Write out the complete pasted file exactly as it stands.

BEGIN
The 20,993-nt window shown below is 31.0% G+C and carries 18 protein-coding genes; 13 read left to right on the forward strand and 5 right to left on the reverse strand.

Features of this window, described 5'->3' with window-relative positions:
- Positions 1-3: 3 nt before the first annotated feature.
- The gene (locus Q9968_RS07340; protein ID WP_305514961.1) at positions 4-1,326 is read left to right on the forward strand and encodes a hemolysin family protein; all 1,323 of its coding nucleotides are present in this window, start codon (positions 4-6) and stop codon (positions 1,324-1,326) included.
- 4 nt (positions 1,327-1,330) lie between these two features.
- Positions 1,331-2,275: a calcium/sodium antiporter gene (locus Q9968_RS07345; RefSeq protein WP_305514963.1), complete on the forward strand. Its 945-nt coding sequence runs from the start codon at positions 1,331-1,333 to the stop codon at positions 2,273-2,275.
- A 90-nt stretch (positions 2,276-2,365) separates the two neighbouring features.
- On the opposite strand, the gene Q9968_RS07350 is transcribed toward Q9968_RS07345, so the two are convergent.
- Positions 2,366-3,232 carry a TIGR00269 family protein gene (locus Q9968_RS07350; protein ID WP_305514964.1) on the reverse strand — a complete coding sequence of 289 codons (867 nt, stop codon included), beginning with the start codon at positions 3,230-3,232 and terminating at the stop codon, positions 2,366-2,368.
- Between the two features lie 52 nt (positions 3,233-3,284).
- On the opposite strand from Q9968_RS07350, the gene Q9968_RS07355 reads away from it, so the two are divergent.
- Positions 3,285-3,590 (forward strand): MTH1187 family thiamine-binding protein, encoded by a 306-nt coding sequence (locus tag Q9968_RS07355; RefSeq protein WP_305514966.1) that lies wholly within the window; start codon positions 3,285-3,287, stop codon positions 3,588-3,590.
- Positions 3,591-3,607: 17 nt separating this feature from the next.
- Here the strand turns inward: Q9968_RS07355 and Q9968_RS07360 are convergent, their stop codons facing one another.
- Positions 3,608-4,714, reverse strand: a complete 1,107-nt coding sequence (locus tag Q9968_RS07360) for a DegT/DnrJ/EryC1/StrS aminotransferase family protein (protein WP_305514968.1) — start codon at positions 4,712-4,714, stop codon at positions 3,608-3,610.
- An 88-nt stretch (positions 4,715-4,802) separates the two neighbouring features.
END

The 20,993-nt window shown below is 31.0% G+C and carries 18 protein-coding genes; 13 read left to right on the forward strand and 5 right to left on the reverse strand.

Features of this window, described 5'->3' with window-relative positions:
- Positions 1-3: 3 nt before the first annotated feature.
- The gene (locus Q9968_RS07340; protein ID WP_305514961.1) at positions 4-1,326 is read left to right on the forward strand and encodes a hemolysin family protein; all 1,323 of its coding nucleotides are present in this window, start codon (positions 4-6) and stop codon (positions 1,324-1,326) included.
- 4 nt (positions 1,327-1,330) lie between these two features.
- Positions 1,331-2,275: a calcium/sodium antiporter gene (locus Q9968_RS07345; RefSeq protein WP_305514963.1), complete on the forward strand. Its 945-nt coding sequence runs from the start codon at positions 1,331-1,333 to the stop codon at positions 2,273-2,275.
- A 90-nt stretch (positions 2,276-2,365) separates the two neighbouring features.
- On the opposite strand, the gene Q9968_RS07350 is transcribed toward Q9968_RS07345, so the two are convergent.
- Positions 2,366-3,232 carry a TIGR00269 family protein gene (locus Q9968_RS07350; protein ID WP_305514964.1) on the reverse strand — a complete coding sequence of 289 codons (867 nt, stop codon included), beginning with the start codon at positions 3,230-3,232 and terminating at the stop codon, positions 2,366-2,368.
- Between the two features lie 52 nt (positions 3,233-3,284).
- On the opposite strand from Q9968_RS07350, the gene Q9968_RS07355 reads away from it, so the two are divergent.
- Positions 3,285-3,590 (forward strand): MTH1187 family thiamine-binding protein, encoded by a 306-nt coding sequence (locus tag Q9968_RS07355; RefSeq protein WP_305514966.1) that lies wholly within the window; start codon positions 3,285-3,287, stop codon positions 3,588-3,590.
- Positions 3,591-3,607: 17 nt separating this feature from the next.
- Here the strand turns inward: Q9968_RS07355 and Q9968_RS07360 are convergent, their stop codons facing one another.
- Positions 3,608-4,714, reverse strand: a complete 1,107-nt coding sequence (locus tag Q9968_RS07360) for a DegT/DnrJ/EryC1/StrS aminotransferase family protein (protein WP_305514968.1) — start codon at positions 4,712-4,714, stop codon at positions 3,608-3,610.
- An 88-nt stretch (positions 4,715-4,802) separates the two neighbouring features.